The creators of Maze Ransomware have added a new wrinkle to the typical hacker’s MO. Instead of quietly infecting and requesting ransom from victims, the so-called Maze team is publicly exposing victims by displaying real files exfiltrated from their hacked servers.
This tactic could be a disaster for crypto companies that may have put private keys or other important financial data into their private archives, should they be breached.
“Represented here companies don’t wish to cooperate with us, and trying to hide our successful attack on their resources. Wait for their databases and private papers here,” write the hackers on their public website, mazenews.top. “Follow the news!”
Companies that have already been hit by the group include a grocery chain, Busch’s Inc., in Ann Arbor, Mich., and a lawn and garden company, Massey Services, in Florida. We’ve reached out to the alleged Maze victims; many have already made public information about the hacks on their websites.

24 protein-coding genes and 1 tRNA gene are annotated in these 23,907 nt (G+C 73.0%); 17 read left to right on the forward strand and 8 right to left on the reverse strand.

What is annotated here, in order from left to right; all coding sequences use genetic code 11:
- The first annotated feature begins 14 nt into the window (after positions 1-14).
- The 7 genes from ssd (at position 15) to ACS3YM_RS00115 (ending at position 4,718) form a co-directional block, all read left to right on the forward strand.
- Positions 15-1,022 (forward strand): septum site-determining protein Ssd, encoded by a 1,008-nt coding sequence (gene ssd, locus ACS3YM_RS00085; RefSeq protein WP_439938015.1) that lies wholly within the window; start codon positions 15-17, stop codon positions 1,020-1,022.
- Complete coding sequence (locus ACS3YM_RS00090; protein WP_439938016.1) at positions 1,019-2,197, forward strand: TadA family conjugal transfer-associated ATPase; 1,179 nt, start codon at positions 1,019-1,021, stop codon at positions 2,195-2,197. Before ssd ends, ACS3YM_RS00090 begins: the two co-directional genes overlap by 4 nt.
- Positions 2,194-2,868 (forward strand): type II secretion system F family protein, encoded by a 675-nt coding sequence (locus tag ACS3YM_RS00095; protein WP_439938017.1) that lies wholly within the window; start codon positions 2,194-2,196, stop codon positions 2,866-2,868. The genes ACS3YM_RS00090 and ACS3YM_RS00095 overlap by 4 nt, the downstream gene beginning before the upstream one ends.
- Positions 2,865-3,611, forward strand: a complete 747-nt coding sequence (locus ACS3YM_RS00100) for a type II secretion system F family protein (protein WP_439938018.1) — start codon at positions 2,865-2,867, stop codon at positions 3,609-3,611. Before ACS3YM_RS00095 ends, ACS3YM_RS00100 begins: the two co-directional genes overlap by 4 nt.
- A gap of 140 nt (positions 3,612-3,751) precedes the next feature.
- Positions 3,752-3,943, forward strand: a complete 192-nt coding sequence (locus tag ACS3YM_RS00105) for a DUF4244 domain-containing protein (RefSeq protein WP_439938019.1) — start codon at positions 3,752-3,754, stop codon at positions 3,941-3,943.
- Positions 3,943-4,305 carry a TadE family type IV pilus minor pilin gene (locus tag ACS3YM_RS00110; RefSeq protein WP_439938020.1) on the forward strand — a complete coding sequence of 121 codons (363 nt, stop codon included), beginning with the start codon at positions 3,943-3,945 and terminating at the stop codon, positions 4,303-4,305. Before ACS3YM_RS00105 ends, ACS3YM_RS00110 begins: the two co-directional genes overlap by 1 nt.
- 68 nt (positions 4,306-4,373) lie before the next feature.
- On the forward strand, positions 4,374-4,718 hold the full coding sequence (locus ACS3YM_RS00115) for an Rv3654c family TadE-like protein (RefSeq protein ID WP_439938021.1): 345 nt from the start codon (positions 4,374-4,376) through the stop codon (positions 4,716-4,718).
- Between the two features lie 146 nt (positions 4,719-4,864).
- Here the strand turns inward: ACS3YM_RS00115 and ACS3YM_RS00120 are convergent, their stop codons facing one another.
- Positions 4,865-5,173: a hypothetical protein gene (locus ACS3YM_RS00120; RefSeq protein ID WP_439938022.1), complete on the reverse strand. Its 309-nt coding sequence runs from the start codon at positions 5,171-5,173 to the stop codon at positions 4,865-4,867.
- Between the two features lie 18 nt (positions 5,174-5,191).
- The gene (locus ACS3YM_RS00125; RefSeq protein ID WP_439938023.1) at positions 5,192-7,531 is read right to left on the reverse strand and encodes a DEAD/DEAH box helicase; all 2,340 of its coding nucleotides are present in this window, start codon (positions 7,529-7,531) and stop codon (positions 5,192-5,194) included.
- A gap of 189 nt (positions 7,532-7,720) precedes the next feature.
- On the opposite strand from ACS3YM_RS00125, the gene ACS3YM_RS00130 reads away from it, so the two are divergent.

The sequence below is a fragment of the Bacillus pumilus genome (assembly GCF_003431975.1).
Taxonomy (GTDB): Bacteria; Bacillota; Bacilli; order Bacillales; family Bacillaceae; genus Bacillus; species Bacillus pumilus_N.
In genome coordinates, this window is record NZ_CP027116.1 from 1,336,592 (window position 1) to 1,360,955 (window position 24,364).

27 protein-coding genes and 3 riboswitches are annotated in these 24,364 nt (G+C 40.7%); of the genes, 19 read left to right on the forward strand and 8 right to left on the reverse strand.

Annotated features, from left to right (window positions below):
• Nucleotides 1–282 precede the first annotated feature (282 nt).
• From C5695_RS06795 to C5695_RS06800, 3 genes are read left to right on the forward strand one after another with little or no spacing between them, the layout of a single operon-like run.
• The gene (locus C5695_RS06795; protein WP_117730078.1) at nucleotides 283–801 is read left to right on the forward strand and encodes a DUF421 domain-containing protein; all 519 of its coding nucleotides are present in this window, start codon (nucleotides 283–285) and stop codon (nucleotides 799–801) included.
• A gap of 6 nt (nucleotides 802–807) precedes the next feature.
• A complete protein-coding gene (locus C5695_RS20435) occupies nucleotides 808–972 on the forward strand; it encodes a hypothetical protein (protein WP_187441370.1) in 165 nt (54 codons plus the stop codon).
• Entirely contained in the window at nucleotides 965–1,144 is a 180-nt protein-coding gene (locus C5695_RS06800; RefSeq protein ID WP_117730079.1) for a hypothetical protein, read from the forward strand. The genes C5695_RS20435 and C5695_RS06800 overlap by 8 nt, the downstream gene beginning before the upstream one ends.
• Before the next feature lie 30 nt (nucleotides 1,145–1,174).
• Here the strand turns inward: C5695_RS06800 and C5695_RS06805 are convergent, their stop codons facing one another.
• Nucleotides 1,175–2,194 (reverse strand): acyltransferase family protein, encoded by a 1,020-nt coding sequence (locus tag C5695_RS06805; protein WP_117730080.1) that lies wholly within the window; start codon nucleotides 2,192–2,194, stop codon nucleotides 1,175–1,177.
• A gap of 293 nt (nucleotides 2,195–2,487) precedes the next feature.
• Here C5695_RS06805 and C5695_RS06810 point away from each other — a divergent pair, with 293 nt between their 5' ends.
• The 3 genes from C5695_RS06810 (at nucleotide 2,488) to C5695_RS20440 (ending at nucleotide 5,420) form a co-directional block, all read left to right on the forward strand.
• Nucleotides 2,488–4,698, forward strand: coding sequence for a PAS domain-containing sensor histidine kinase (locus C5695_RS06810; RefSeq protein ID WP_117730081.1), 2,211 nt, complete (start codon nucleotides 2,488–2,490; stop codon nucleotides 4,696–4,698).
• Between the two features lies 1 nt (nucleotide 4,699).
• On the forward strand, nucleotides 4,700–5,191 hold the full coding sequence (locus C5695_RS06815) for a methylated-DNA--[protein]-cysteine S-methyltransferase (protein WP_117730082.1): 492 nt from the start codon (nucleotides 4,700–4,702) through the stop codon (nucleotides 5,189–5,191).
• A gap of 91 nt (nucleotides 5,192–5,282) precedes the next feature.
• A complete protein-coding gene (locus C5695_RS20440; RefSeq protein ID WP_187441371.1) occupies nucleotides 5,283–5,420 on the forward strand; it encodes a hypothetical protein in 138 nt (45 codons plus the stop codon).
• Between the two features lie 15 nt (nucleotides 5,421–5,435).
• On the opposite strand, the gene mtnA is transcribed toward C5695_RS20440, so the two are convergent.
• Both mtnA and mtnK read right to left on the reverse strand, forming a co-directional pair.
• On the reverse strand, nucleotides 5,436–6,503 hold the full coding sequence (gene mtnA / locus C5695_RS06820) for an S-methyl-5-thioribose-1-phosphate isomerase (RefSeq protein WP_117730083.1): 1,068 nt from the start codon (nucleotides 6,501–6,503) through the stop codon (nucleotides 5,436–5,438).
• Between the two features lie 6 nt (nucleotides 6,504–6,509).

Another group, called REvil, promises to release for free or sell vital company information to competitors if its ransom is not paid. The hackers wrote:
Each attack includes a copy of private, commercial information. In case they refuse to pay, the data will either be sold to competitors or posted on open sources. We’re interested in seeing how the GDPR [General Data Protection Regulation] authorities react. If they do not want to pay us they can pay 10 times more to the government. No problem.
Translated by CoinDesk
“For years, ransomware developers and affiliates have been telling victims that they must pay the ransom or stolen data would be publicly released,” said Lawrence Abrams, ransomware researcher at BleepingComputer. “While it has been a well-known secret that ransomware actors snoop through victim’s data, and in many cases steal it before the data [are] encrypted, they never actually carried out their threats of releasing it.”
“This is especially ghastly news for companies that may…